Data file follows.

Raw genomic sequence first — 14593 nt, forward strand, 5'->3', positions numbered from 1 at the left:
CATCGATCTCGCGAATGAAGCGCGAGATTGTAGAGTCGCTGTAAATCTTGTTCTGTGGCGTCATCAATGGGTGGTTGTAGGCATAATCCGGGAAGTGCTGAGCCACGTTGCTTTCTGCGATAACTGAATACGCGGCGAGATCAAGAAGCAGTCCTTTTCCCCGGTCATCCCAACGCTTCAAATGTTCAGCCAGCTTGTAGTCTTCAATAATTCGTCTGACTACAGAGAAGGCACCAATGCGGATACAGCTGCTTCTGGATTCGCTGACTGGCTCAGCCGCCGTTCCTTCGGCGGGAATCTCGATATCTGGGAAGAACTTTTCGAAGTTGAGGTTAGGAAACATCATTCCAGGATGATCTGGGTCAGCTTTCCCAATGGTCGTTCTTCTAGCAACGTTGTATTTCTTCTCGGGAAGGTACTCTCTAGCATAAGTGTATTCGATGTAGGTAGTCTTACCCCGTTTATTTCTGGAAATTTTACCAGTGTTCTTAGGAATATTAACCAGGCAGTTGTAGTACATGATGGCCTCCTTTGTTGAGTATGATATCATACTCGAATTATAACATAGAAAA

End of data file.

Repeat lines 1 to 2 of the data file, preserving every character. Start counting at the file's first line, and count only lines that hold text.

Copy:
Raw genomic sequence first — 14593 nt, forward strand, 5'->3', positions numbered from 1 at the left:
CATCGATCTCGCGAATGAAGCGCGAGATTGTAGAGTCGCTGTAAATCTTGTTCTGTGGCGTCATCAATGGGTGGTTGTAGGCATAATCCGGGAAGTGCTGAGCCACGTTGCTTTCTGCGATAACTGAATACGCGGCGAGATCAAGAAGCAGTCCTTTTCCCCGGTCATCCCAACGCTTCAAATGTTCAGCCAGCTTGTAGTCTTCAATAATTCGTCTGACTACAGAGAAGGCACCAATGCGGATACAGCTGCTTCTGGATTCGCTGACTGGCTCAGCCGCCGTTCCTTCGGCGGGAATCTCGATATCTGGGAAGAACTTTTCGAAGTTGAGGTTAGGAAACATCATTCCAGGATGATCTGGGTCAGCTTTCCCAATGGTCGTTCTTCTAGCAACGTTGTATTTCTTCTCGGGAAGGTACTCTCTAGCATAAGTGTATTCGATGTAGGTAGTCTTACCCCGTTTATTTCTGGAAATTTTACCAGTGTTCTTAGGAATATTAACCAGGCAGTTGTAGTACATGATGGCCTCCTTTGTTGAGTATGATATCATACTCGAATTATAACATAGAAAA